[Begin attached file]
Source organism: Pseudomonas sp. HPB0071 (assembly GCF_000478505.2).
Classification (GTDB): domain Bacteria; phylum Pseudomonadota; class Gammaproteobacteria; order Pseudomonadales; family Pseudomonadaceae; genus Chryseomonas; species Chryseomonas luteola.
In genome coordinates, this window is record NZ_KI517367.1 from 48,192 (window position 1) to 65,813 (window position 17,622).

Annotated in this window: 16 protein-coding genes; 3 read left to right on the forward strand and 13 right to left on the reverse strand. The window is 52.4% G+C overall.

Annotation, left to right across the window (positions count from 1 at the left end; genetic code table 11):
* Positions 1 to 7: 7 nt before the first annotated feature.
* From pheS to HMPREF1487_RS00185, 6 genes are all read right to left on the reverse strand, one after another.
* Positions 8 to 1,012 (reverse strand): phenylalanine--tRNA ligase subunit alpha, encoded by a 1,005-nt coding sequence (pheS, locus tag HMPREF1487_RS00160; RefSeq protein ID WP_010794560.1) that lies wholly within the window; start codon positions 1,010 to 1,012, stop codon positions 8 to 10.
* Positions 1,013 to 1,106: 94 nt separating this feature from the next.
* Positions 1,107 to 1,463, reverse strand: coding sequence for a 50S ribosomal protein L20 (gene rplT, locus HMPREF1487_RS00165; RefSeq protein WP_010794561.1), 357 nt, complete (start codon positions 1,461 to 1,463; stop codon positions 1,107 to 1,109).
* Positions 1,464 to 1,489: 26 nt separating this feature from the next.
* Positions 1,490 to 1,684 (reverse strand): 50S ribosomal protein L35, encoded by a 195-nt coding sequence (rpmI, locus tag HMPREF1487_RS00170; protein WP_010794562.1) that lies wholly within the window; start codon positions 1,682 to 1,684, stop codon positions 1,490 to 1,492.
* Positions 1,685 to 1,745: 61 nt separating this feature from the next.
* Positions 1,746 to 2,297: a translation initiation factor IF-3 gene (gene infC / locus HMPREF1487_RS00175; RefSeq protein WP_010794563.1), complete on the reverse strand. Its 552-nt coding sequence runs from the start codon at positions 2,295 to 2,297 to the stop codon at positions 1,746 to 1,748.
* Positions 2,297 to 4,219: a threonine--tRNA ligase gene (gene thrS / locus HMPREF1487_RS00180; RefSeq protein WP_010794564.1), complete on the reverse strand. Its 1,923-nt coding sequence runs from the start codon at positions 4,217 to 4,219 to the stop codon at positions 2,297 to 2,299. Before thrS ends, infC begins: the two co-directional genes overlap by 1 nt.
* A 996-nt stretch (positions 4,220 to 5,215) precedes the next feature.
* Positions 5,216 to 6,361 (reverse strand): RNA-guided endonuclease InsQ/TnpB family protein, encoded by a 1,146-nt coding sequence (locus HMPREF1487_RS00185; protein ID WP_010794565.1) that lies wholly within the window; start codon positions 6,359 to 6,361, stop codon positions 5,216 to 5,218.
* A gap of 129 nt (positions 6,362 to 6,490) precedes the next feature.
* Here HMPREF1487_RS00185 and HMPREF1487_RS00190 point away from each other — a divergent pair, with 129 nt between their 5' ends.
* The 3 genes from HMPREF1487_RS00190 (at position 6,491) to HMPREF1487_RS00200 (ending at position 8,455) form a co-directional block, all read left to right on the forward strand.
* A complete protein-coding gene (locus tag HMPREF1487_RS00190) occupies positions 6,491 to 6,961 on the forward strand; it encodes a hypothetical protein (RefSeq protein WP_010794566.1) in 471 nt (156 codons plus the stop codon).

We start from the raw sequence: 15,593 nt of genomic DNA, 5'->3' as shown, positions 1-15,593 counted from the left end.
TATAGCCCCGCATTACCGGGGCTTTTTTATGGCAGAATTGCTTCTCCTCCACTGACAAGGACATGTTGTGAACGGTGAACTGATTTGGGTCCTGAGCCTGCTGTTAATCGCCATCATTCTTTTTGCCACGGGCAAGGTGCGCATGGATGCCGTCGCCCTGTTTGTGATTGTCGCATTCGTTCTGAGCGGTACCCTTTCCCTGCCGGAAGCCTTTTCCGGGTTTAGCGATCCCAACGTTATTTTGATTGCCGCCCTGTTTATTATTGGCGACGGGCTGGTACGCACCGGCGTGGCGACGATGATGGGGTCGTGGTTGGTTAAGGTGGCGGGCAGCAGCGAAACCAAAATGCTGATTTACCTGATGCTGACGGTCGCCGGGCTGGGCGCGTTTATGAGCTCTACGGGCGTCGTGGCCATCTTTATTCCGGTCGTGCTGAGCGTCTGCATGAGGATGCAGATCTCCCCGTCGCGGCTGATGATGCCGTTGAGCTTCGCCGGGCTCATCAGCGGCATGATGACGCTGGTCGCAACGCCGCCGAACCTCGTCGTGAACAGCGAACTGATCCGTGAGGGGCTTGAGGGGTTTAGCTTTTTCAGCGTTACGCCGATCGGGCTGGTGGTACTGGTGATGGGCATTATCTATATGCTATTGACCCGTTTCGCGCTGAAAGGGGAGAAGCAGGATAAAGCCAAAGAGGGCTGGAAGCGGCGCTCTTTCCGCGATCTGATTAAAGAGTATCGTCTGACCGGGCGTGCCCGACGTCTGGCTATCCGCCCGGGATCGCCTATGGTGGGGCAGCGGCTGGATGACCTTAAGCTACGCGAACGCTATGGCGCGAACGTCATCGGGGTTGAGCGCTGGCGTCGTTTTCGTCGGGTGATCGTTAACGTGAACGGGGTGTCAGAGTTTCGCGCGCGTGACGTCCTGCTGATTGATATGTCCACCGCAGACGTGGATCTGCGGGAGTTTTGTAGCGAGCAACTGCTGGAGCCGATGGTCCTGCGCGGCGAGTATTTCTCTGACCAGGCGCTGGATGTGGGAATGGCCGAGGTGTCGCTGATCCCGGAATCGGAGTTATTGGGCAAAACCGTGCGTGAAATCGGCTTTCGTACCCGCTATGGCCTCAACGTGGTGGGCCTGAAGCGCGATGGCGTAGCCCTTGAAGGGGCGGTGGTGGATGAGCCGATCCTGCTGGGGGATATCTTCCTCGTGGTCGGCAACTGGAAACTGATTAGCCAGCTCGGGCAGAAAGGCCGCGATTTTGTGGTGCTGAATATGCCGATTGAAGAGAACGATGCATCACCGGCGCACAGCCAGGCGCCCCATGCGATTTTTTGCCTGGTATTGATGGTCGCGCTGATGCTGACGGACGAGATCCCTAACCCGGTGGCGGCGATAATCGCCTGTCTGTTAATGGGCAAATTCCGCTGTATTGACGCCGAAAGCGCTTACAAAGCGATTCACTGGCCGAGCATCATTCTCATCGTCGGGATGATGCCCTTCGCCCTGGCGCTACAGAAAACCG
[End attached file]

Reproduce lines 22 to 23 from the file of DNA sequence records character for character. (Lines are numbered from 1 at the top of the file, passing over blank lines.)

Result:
We start from the raw sequence: 15,593 nt of genomic DNA, 5'->3' as shown, positions 1-15,593 counted from the left end.
TATAGCCCCGCATTACCGGGGCTTTTTTATGGCAGAATTGCTTCTCCTCCACTGACAAGGACATGTTGTGAACGGTGAACTGATTTGGGTCCTGAGCCTGCTGTTAATCGCCATCATTCTTTTTGCCACGGGCAAGGTGCGCATGGATGCCGTCGCCCTGTTTGTGATTGTCGCATTCGTTCTGAGCGGTACCCTTTCCCTGCCGGAAGCCTTTTCCGGGTTTAGCGATCCCAACGTTATTTTGATTGCCGCCCTGTTTATTATTGGCGACGGGCTGGTACGCACCGGCGTGGCGACGATGATGGGGTCGTGGTTGGTTAAGGTGGCGGGCAGCAGCGAAACCAAAATGCTGATTTACCTGATGCTGACGGTCGCCGGGCTGGGCGCGTTTATGAGCTCTACGGGCGTCGTGGCCATCTTTATTCCGGTCGTGCTGAGCGTCTGCATGAGGATGCAGATCTCCCCGTCGCGGCTGATGATGCCGTTGAGCTTCGCCGGGCTCATCAGCGGCATGATGACGCTGGTCGCAACGCCGCCGAACCTCGTCGTGAACAGCGAACTGATCCGTGAGGGGCTTGAGGGGTTTAGCTTTTTCAGCGTTACGCCGATCGGGCTGGTGGTACTGGTGATGGGCATTATCTATATGCTATTGACCCGTTTCGCGCTGAAAGGGGAGAAGCAGGATAAAGCCAAAGAGGGCTGGAAGCGGCGCTCTTTCCGCGATCTGATTAAAGAGTATCGTCTGACCGGGCGTGCCCGACGTCTGGCTATCCGCCCGGGATCGCCTATGGTGGGGCAGCGGCTGGATGACCTTAAGCTACGCGAACGCTATGGCGCGAACGTCATCGGGGTTGAGCGCTGGCGTCGTTTTCGTCGGGTGATCGTTAACGTGAACGGGGTGTCAGAGTTTCGCGCGCGTGACGTCCTGCTGATTGATATGTCCACCGCAGACGTGGATCTGCGGGAGTTTTGTAGCGAGCAACTGCTGGAGCCGATGGTCCTGCGCGGCGAGTATTTCTCTGACCAGGCGCTGGATGTGGGAATGGCCGAGGTGTCGCTGATCCCGGAATCGGAGTTATTGGGCAAAACCGTGCGTGAAATCGGCTTTCGTACCCGCTATGGCCTCAACGTGGTGGGCCTGAAGCGCGATGGCGTAGCCCTTGAAGGGGCGGTGGTGGATGAGCCGATCCTGCTGGGGGATATCTTCCTCGTGGTCGGCAACTGGAAACTGATTAGCCAGCTCGGGCAGAAAGGCCGCGATTTTGTGGTGCTGAATATGCCGATTGAAGAGAACGATGCATCACCGGCGCACAGCCAGGCGCCCCATGCGATTTTTTGCCTGGTATTGATGGTCGCGCTGATGCTGACGGACGAGATCCCTAACCCGGTGGCGGCGATAATCGCCTGTCTGTTAATGGGCAAATTCCGCTGTATTGACGCCGAAAGCGCTTACAAAGCGATTCACTGGCCGAGCATCATTCTCATCGTCGGGATGATGCCCTTCGCCCTGGCGCTACAGAAAACCG